Bill Graham and Fillmore East

Promoter Bill Graham (born Wulf Wolodia Grajonca) opened the Fillmore East in New York’s East Village on this date in 1968, with a concert that featured Big Brother and the Holding Company (with Janis Joplin). Graham was born in Berlin in 1931. At age 8, not long after Kristallnacht, he was placed in an orphanage by his Russian immigrant […]

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Three Electric Guitarists

Three late, great electric guitarists were born on this date: John Geils in 1946, Walter Becker in 1950, and Randy California in 1951. Geils was the leader and only non-Jewish member of the J. Geils Band, which early on was dubbed “The Jewish Rolling Stones,” due to its sound and high-energy live shows. The band members often […]

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Brian Epstein

The Beatles arrived in America on this date in 1964 and launched a cultural tidal wave. They were accompanied by their 30-year-old manager Brian Epstein, who had paid for the recording of their first demo record, convinced record producer George Martin to sign them, invented their “mop-top” hairstyles, outfitted them in suits, and arranged for […]

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He Coined the Term “Rhythm and Blues”

Jerry Wexler, who, as a reporter for Billboard Magazine in 1948, coined the term “rhythm and blues” (as a replacement for the offensive “race records”) and who later, as a music producer, recorded some of R&B’s greatest performers, was born on this date in 1917 in New York. The “acts” Wexler signed or produced included Ray […]

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September 19: A Good Day for Rock & Roll

Brian Epstein, the manager of the Beatles who brought them to America and to international fame, was born on this date in 1935; Cass Elliot of the Mamas & the Papas was born on this date in 1945; instrumentalist David Bromberg was born on this date in 1946; Bob Dylan recorded one of his finest […]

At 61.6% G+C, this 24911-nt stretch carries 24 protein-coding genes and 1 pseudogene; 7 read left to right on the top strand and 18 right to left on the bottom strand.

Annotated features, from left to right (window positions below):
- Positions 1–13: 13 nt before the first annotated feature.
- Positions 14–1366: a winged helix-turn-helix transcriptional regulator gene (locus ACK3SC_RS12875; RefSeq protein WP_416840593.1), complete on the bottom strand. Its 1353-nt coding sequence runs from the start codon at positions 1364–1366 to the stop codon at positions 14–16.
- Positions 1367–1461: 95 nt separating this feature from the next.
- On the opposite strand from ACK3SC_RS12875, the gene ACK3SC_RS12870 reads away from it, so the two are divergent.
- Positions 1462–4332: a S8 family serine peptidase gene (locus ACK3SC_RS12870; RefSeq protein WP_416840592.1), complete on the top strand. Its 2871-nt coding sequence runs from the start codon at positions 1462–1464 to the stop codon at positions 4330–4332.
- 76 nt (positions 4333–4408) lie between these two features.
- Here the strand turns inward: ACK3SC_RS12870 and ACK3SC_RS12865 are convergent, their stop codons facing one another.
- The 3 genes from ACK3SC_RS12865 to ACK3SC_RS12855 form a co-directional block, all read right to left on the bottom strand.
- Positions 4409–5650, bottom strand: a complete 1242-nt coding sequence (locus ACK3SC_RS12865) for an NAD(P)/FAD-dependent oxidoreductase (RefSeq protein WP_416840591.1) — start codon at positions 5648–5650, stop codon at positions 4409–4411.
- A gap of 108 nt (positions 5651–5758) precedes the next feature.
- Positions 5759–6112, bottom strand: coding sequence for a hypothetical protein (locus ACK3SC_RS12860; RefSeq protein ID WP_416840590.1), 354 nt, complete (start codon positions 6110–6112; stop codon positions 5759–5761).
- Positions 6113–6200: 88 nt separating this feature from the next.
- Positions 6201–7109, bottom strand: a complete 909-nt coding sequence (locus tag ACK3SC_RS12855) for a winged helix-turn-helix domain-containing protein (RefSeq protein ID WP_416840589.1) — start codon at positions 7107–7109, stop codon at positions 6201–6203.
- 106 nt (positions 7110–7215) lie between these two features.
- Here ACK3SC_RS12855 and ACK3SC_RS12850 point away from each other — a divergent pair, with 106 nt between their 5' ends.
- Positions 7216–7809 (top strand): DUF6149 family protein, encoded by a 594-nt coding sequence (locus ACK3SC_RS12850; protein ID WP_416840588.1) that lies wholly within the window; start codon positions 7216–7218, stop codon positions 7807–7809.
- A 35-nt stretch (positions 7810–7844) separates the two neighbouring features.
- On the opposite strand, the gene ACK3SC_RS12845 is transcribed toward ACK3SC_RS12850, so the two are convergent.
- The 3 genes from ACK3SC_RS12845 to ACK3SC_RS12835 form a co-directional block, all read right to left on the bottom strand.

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February 23: Our Day Will Come

“Our Day Will Come,” sung by Ruby and the Romantics, entered the Billboard chart of hit songs on this date in 1963, where it would climb to #1. The song was co-written by Bob Hilliard (Goldsmith) and Mort Garson. Hilliard was a Tin Pan Alley lyricist who also worked with Burt Bacharach, Carl Sigman, Jule […]

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February 21: Murray the K

Radio disc jockey Murray “the K” Kaufman died at 60 on this date in 1982. Kaufman was the child of a vaudevillian mother and appeared in several Hollywood films in the 1930s. After World War II (in which he served organizing shows for troops), he worked as a song plugger and a Borscht Belt show […]

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January 13: Owner of a Lonely Heart

Trevor Rabin, guitarist with the progressive rock band Yes and a film composer with more than forty scores to his credit, was born in Johannesburg, South Africa on this date in 1954. Although a musician from a young age and the son of a family of musicians (whom he describes as “extremely anti-apartheid”), he was […]

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January 5: Chris Stein and Blondie

Lead guitarist, songwriter, and co-founder of the band Blondie, Chris Stein was born in Brooklyn to leftwing Jewish parents on this date in 1950. While studying at the School of Visual Arts, Stein photographed the downtown New York scene of the early 1970s and became lovers with Deborah Harry, the singer with whom he created […]

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December 10: Fats Domino and Lew Chudd

Creole musician Fats Domino recorded his first songs for Imperial Records on this date in 1949, including the song, “The Fat Man,” which would sell a million copies by 1953 and provide him with his stage name. Imperial Records was owned by Lew Chudd (Louis Chudnofsky), a Canadian-born Jew who grew up in Harlem and […]

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